But before we proceed, no, we’re not talking about the talent for claptrappery. Only one of them possesses that skill in spades.
What we’re talking about is the talent for effective branding. The successful creation of iconic symbolism.
Chances are you still remember Obama’s iconic campaign poster. “Hope” and “Change”.
You don’t need to be shown an image of the “Hope” and “Change” posters again to know exactly what we’re talking about.
That, my friend, is effective imagery.
Now, quickly. What is the imagery that defines John McCain’s 2008 campaign run against Obama? If you’re like me, nothing comes to mind. And you probably don’t remember anything from the 2012 Romney campaign either. In fact, no one even remembers Hillary Clinton’s 2016 campaign.
It wasn’t until 2016 that another iconic political symbol was created. You guessed it — Trump’s “Make America Great Again” red hat.
Obviously, neither Obama nor Trump came up with their campaign’s graphics and imagery. That credit goes to their creative team. Well, maybe it was Trump who came up with the idea of the red MAGA hat. A lot of Trump’s creative brilliance is shrouded in mystery.
The skill which both Trump and Obama possess is their ability to spot creative talent. Consequently, they can channel that creative energy into their campaigns.
Shepard Fairey was a street artist with a history of getting arrested for graffiti crimes. Still, the Obama campaign gladly welcomed him with open arms because they recognized Mr. Fairey’s talent as a branding genius.
Compare this calculated risk to the doomed 2016 Presidential campaign of Jeb Bush, whereby their CTO Ethan Czahor was fired for some “unsavory fat-shaming” tweets. Just imagine, the Obama campaign went forward and allowed a former felon to become their chief image creator. Meanwhile, Jeb’s campaign fired a talented technologist for saying some politically incorrect things online.
In this video, we can observe how the Obama team expertly injected their message into Fairey’s work.
“Fortune favors the bold” as the saying goes, and none is bolder than the decision made by Obama’s team to embrace the look of pop-art for their campaign’s political branding over the more conventionally rigid style of traditional campaign graphics.
Even bolder was the fact that Shepard Fairey was really a mediocre artist at best. But like Banksy (whose talent comprise mostly of spray painting stencils on walls), Fairey was a fantastic self-promoter. The Obama campaign recognized that and went ahead to harness his branding talent.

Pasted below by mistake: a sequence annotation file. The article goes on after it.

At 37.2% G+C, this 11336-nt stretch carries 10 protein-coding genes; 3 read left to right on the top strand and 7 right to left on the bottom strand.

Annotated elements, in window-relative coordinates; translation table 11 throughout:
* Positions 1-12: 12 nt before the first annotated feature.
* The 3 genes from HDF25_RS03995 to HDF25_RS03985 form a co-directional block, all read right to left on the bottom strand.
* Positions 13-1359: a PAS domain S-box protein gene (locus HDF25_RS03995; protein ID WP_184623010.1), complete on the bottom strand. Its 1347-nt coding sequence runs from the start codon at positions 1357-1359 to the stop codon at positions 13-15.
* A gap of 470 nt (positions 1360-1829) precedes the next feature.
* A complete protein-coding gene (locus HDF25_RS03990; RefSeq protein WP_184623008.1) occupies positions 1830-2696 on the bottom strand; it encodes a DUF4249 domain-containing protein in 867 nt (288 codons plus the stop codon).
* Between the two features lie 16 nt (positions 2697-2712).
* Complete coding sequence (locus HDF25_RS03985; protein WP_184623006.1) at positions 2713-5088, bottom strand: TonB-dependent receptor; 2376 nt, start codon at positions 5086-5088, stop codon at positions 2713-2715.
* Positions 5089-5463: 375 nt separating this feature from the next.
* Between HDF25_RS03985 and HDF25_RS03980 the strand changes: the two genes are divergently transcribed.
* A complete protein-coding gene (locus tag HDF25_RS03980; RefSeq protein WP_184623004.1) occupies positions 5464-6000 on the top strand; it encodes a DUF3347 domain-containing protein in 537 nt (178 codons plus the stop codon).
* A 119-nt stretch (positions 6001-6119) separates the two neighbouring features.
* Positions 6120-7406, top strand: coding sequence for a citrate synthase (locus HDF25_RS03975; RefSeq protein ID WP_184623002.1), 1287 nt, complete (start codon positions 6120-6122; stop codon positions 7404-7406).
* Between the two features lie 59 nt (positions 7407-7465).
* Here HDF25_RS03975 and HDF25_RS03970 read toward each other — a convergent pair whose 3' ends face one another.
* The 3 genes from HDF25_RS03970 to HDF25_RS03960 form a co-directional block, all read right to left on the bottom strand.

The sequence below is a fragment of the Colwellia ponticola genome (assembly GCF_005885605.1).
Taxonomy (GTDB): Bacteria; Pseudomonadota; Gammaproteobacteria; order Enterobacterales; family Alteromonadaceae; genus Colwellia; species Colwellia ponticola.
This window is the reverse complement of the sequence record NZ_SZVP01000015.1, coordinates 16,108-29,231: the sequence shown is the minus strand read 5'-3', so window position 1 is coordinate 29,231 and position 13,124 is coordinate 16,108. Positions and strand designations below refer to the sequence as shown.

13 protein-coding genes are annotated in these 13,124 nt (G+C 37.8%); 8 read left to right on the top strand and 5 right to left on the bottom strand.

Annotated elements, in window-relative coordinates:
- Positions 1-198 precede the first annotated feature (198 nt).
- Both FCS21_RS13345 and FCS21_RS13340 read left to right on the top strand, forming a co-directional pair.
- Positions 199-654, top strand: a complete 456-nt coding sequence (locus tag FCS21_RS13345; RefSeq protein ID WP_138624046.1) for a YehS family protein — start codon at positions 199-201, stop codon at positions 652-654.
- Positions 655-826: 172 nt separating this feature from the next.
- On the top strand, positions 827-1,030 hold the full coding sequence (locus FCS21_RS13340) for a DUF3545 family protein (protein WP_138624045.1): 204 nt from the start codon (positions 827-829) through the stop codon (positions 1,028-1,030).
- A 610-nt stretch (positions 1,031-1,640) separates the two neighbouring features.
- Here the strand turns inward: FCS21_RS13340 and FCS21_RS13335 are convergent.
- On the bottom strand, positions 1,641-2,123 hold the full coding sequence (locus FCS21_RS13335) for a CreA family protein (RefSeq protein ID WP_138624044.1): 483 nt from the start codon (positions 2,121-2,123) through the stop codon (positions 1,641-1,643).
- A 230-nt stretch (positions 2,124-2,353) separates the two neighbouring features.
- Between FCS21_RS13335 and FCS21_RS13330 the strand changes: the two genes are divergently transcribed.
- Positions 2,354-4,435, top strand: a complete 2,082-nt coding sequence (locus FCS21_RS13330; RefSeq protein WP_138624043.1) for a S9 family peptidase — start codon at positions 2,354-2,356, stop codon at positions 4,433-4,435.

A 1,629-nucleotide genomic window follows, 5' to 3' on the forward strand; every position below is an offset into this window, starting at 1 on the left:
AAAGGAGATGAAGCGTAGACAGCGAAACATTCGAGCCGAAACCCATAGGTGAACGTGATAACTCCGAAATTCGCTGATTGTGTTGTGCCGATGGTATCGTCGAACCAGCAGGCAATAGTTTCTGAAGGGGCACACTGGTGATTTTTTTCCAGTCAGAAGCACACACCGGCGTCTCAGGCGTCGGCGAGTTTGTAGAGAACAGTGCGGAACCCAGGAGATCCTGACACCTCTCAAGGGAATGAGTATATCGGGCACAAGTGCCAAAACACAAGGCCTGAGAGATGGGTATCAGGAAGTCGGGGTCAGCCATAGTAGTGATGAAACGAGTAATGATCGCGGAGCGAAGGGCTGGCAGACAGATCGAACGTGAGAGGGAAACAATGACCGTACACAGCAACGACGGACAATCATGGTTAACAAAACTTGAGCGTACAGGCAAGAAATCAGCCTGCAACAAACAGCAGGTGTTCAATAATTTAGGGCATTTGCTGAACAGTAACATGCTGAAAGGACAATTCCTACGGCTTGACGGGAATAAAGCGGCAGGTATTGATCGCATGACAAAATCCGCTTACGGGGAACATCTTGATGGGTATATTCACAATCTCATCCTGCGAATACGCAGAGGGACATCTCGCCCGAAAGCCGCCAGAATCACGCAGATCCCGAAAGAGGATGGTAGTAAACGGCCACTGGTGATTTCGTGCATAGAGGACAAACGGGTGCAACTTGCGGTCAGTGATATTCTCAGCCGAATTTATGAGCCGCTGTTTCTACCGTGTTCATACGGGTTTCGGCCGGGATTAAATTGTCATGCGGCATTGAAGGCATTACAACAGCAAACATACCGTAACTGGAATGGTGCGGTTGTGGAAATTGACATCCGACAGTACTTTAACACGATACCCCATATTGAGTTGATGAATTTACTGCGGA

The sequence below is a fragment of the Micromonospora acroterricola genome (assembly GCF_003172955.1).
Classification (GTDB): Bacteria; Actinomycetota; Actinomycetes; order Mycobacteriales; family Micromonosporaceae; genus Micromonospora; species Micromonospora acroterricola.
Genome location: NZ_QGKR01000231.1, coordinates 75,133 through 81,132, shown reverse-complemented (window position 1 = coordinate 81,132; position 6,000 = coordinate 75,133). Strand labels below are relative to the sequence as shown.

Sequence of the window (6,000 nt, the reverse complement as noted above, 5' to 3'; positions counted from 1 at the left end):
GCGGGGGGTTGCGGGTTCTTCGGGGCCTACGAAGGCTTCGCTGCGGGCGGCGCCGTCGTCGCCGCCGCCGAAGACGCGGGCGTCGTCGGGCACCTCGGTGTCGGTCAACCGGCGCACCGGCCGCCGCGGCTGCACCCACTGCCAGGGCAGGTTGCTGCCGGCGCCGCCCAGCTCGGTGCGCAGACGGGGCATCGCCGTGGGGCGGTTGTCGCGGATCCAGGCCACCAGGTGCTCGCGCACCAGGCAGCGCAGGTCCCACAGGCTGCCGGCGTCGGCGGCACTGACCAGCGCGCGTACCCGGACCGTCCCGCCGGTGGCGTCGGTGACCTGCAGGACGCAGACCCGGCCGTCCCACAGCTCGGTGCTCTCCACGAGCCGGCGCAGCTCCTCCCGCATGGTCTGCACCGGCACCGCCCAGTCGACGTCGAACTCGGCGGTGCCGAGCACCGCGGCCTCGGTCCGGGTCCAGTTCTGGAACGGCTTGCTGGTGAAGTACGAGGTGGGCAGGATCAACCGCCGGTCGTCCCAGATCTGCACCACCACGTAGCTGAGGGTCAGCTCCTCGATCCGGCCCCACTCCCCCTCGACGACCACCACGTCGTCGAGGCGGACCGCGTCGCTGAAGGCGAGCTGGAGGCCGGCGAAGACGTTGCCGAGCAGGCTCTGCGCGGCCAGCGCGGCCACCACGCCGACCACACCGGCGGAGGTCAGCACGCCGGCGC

The same pattern of thinking outside of the box can be observed in the Trump campaign. One of the least analyzed factors on Donald Trump’s political brilliance is his tendency to do things differently from other candidates.
Looking back on 2016, many were surprised when the usually libertarian-leaning Peter Thiel backed Donald Trump’s campaign. But for those who understand Peter Thiel, they’ll quickly recognize that one of Thiel’s main criteria of judging the likelihood for something to be successful is to seek out the bold and “contrarian idea” in a sea of uninspired mimicry.
Considering candidate Trump’s fondness for taking the contrarian route, it makes perfect sense for Thiel to back Donald Trump’s campaign. One could even say it was perfectly “on-brand” for Peter Thiel. Like Trump, the foundation of Thiel’s personal brand is demonstrated in his public image as a freewheeling outsider.
At the height of college mania, Thiel encouraged students to drop out of higher education. When MySpace was the de-facto social media site on the internet, he invested in Facebook. And while every other presidential candidate in 2016 pandered to the typical issues raised by the political consultant class, Trump went after the often forgotten and overlooked masses in middle America.
The red baseball cap was the perfect branding of the American working class. Down to the simple Times New Roman font emblazoned unpretentiously on a practical piece of garment, Trump’s “Make America Great Again” hats symbolize everything that is quaint about the American working class. And if you thought about it, the red MAGA hat isn’t that far removed from the formerly iconic New York Yankees hat.
We don’t talk about it much, but Trump essentially re-branded the Republicans into the party of the working class. Bernie Sanders and Alexandria Ocasio Cortez like to claim that their party stood for the working class, but it’s pretty blatant that the American socialist is a brand that is more relatable to the college-educated elites.
So effective was Trump’s strategy of differentiation that even Michael Moore took notice of his messaging. Check out this unintentionally prophetic speech Moore made a few months before Trump won the Presidency.
In it, Michael Moore warned his audience about Trump’s imminent victory. Why? Because Trump spoke to the forgotten. He paid attention to the masses who were ignored by the political elites.
While the political consultant class sold out the American people to the establishment, Trump’s campaign bought into the dreams of the everyday American. The common American man and woman were to be the most important aspect of Trump’s presidency.
Hence by branding himself as a symbol of hope for a better America in the future, the “Make America Great Again” campaign successfully made Donald Trump the symbol of the working man’s hero.
In fact, just the mere discussion of Donald Trump would by itself, raise the level of reader’s interest in this article. And that, my friends, is effective branding.
This will be an ongoing series on the principles of good design applied to political messaging.
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